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The Gaza dilemma: Will humanity succeed if civilization fails?

The Gaza dilemma: Will humanity succeed if civilization fails?

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إقرأ باللغة العربية:

معضلة غزة: هل تنجح الإنسانية إذا فشلت الحضارة؟


“Millions of now-shocked Europeans used to think that we were better than this, but now, the nations of the world will no longer accept our lectures on democracy, justice, and human rights,” according to Irish Member of European Parliament Clare Daly. Daly is a prominent, yet uninfluential, voice in political decision-making in the European Parliament. She has repeatedly used her platform to demand for an end to the ongoing genocide in Gaza.

However, even before the war on Gaza, the ‘nations of the world’ did not have much faith in European rhetoric, its lectures on human rights and democracy. For a long time now, certain political double standards have been in place. Daly projects European shock onto the global community, although many of its members are unsurprised by European double standards. Nonetheless, there’s a non-European “shock” now.

For the first time in history, we are witnessing a genocide live on social media. The horrifying images and footage of martyred Palestinian children, or the injured whose entire family was killed can now be viewed on phone screens across the world, not just via Arab publications or select media outlets. The influence of social media is evident in the massive demonstrations taking place across historically pro-Israel and US, such as Germany. These demonstrations label the conflict correctly: a genocide, when referring to Israeli aggression. Crowds are rallying to demand a ceasefire, and many are led by young Jewish voices.

Though public reaction is different this time, the biggest players in the West remain steadfast in their unwavering support of Israel, despite its flagrant disregard of international law

Despite all this, the blind bias for Israel has not changed except in words, even 40 days into genocide. Western governments maintain their blind support for Israel, politically, militarily, and financially.

This is a largely different reaction to that of the 2003 invasion of Iraq. Crowds took the streets in opposition to the invasion. However, global politics were also split. Germany and France, or ‘Old Europe’ as the US referred to it, opposed the invasion of Iraq, making it impossible for the US and Britain to secure a security council resolution in their favor. Ultimately, the war they waged outside the legitimacy of the United Nations made them appear ‘rogue’ and portrayed the rest of the world both peoples and governments, as helpless.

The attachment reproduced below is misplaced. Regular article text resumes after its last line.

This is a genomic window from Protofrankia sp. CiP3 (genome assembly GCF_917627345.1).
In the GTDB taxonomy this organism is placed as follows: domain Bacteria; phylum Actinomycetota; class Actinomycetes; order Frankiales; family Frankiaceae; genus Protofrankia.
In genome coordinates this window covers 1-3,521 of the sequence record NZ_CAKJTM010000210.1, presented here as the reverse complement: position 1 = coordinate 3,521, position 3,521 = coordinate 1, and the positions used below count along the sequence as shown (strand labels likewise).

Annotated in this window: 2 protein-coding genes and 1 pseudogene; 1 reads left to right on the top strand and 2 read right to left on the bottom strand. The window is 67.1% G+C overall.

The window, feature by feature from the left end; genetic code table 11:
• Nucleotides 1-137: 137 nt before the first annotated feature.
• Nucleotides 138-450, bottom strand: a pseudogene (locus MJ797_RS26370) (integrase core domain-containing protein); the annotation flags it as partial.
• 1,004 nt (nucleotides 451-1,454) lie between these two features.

Things are different now; there’s a popular worldwide rejection of the genocide. Former US president Donald Trump even stated that Israel has lost the battle of public opinion. Yet the biggest players in the West remain steadfast in their unwavering support of Israel, despite its flagrant disregard of international law and its bombing of refugee camps, hospital raids, and targeting of schools with white phosphorus.

This support will not only affect future political relations, but will also reverberate deeply in public perception and awareness. Though it could be positive, it could also be dangerous if people begin to question the existing structure of the world and its long-standing rules about what qualifies as ‘civilized’. This could play into the hands of right wing and more radical powers.

Although the idea of separating material and spiritual values, or ‘technology’ and ‘civilization’, is not new and is prevalent in certain developing countries (perhaps due to their lack of material power, as explained in an interview between Youssef Chahine and a foreign journalist), history has seldom witnessed a separation between these two values.

The gap between humanity (human solidarity) and civilization (politics) is clear. Are the demonstrations and chants of pro-Palestinian activists across the world enough to restore hope in humanity despite the decline of civilization?

In his book “The Dawn of Consciousness”, James Henry Breasted outlines “morals, values, and justice,” as the foundation on which ancient Egyptian civilization was built. It's no mystery that the “Code of Hammurabi” stands as the most significant relic from ancient Babylon, as well as in Ancient Greek teachings on philosophy and logic, the French Revolution’s principles on liberty, equality, and fraternity, the abolition of slavery in the 19th century and the universal Declaration of Human Rights.

In considering the evolution of human rights, which has allowed activists to engage in issues including the climate crisis, plastic reduction, preventing deforestation, and protecting animals, it should be obvious that the world will not idly stand by and watch a genocide unfold.

Major global players have pledged their support for a genocide that echoes the brutal patterns of the past. Initially, reports of hospital and school bombings, that were initially denied, concealed, or distorted, are now being justified and even supported.

In this sense, the separation between humanity (in this context, human solidarity) and civilization (influential world powers behind science, technology, and weaponry) is clear. So, if the demonstrations and chants of pro-Palestinian activists across the world – activists in Europe, Jewish communities in New York, and masses in South Africa – have restored some hope in humanity, will that be enough despite the decline of civilization?


* The views and opinions expressed in this article are those of the author’s and do not necessarily reflect the official policy or position of Raseef22


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